The basic rule of nursing home Medicaid eligibility is that an applicant, whether single or married, may have no more than $2,000 in “countable” assets in his or her name. “Countable” assets generally include all belongings except for (1) personal possessions, such as clothing, furniture, and jewelry, (2) one motor vehicle, (3) the applicant’s principal residence (if it is in Massachusetts), and (4) assets that are considered inaccessible for one reason or another.
Generally, the home will not be considered a countable asset and, therefore, will not be counted against the asset limits for Medicaid eligibility purposes as long as the nursing home resident intends to return home or his or her spouse or other dependent relatives live there. It does not matter if it does not appear likely that the nursing home resident will ever be able to live there again; the intent to return home by itself preserves the property’s character as the person’s principal place of residence and thus as a noncountable resource. Generally speaking, nursing home residents do not have to sell their homes in order to qualify for Medicaid. (This is true relative to qualifying for Medicaid but does not mean that the home is protected from being levied upon later. Actions do need to be taken to fully protect a residence.)
The other major rule of Medicaid eligibility is the penalty for transferring assets. If an applicant (or his or her spouse) transfers assets, he or she will be ineligible for Medicaid for a period of time based on the amount of the transfer. Based on current numbers, the actual number of months of ineligibility is determined by dividing the amount transferred by $ 9,400. For instance, if an applicant made gifts totaling $ 940,000, he or she would be ineligible for Medicaid for 100 months ($ 940,000+$ 9,400= 100). Another way to look at this is that for every $ 9,400 transferred, an applicant will be ineligible for nursing home Medicaid benefits for one month.
The catch with the transfer penalty is that the penalty period does not begin until the person making the transfer (1) moves to a nursing home and (2) spends down his or her countable assets to the Medicaid asset limit. For instance, an individual who transfers assets causing a 10-month penalty period on June 1, 2015, who moves to a nursing home on June l, 2016, and spends down his other savings by June 1, 2017, will be ineligible for Medicaid coverage until April 1, 2018. This is because the 10-month penalty period for the transfer will not begin until June 1, 2017.
Unless there is an independent source to pay, ALL transfers should be considered to cause five years of ineligibility for Medicaid. This is because MassHealth only counts transfers made during the 5-year period prior to applying for Medicaid.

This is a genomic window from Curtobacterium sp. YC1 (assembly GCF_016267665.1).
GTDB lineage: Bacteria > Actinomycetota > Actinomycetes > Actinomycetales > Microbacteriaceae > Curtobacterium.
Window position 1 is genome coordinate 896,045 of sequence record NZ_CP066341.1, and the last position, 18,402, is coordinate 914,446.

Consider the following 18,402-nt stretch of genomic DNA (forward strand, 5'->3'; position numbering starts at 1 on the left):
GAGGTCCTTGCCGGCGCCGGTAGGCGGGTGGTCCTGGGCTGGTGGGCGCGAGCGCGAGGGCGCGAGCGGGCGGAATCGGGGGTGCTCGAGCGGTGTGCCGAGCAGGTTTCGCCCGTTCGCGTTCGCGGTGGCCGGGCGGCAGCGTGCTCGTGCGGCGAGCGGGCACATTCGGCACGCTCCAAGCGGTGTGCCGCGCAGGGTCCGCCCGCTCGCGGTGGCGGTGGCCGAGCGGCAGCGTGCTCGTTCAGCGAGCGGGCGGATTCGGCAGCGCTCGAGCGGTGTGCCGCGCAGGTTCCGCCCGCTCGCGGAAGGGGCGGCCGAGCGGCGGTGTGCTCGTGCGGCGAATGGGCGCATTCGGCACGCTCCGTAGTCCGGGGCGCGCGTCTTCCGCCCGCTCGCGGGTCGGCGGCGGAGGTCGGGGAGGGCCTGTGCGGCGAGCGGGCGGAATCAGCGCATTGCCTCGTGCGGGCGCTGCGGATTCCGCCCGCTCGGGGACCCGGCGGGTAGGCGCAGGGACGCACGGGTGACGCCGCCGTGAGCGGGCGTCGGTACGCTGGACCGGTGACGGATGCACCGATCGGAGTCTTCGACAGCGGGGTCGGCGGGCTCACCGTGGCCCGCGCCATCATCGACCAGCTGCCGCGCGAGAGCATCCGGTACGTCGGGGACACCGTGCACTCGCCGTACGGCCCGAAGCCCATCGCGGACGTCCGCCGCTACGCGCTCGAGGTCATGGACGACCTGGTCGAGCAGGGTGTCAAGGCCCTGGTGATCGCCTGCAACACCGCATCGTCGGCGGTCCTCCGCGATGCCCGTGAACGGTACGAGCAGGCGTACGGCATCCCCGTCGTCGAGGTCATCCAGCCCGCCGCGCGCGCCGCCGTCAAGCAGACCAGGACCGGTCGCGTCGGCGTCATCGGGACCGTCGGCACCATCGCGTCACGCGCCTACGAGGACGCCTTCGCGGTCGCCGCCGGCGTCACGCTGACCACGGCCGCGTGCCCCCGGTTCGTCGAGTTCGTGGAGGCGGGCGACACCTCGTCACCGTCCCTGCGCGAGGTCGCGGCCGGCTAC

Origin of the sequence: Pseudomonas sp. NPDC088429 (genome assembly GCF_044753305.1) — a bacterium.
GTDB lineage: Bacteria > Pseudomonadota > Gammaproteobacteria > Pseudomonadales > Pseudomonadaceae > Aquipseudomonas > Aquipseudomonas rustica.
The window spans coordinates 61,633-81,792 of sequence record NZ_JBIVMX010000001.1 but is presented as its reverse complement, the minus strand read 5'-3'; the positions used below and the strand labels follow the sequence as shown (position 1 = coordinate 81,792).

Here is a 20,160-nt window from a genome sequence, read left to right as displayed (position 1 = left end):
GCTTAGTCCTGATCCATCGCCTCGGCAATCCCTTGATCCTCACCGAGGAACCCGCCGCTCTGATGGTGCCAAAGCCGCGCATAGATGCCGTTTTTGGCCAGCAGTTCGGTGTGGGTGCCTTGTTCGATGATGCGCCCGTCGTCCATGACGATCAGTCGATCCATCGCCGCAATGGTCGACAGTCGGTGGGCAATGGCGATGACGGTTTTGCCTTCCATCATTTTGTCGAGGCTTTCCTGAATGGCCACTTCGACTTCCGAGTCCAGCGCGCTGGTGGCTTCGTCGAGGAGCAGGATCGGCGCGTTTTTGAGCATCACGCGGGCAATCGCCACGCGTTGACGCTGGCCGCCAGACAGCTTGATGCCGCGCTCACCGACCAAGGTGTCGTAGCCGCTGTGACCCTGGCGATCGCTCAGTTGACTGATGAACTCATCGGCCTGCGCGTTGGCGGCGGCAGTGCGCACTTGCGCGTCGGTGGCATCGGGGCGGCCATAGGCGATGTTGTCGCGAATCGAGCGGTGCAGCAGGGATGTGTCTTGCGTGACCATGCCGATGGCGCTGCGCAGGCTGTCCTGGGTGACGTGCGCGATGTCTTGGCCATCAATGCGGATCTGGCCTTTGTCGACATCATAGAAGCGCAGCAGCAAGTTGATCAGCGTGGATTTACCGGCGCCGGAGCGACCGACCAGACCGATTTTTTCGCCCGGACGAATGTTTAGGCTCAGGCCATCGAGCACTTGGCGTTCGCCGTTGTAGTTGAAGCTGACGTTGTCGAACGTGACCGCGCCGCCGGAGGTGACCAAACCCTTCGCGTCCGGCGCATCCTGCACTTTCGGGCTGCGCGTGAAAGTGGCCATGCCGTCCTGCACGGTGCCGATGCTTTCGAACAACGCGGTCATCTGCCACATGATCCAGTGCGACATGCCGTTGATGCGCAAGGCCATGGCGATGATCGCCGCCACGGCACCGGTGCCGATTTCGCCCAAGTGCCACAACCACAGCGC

Transferring assets to certain recipients will not trigger a period of Medical ineligibility. These exempt recipients include:
1. A spouse (or anyone else for the spouse’s benefit);
2. A blind or disabled child;
3. A trust for the benefit of a blind or disabled child;
4. A trust for the benefit of a disabled individual under age 65;
5. A trust for the benefit of an applicant under age 65 in certain circumstances;
6. Special rules apply with respect to the transfer of a home. In addition to being able to make the transfers without penalty to one’s spouse or blind or disabled child, or into trust for other disabled beneficiaries, the applicant may freely transfer his or her home to:
a.) A child under the age of 21;
b.) A sibling who has lived in the home during the year prior to the applicant’s institutionalization and who already holds equity in the home;
c.) A “caretaker child” who is defined as a child of the applicant who lived in the house for at least two years prior to the applicant’s institutionalization and who during that period provided such care that the applicant did not need to move to a nursing home.
A transfer can be cured fully by the transfer of all of the transferred assets, or partially by return of a portion of the transferred assets. In some instances, the application for benefits may be eligible for a “hardship” waiver.
Stay tuned for future installments in this series where we will look at liens and estate recovery, the treatment of income, spousal protections, and the application.
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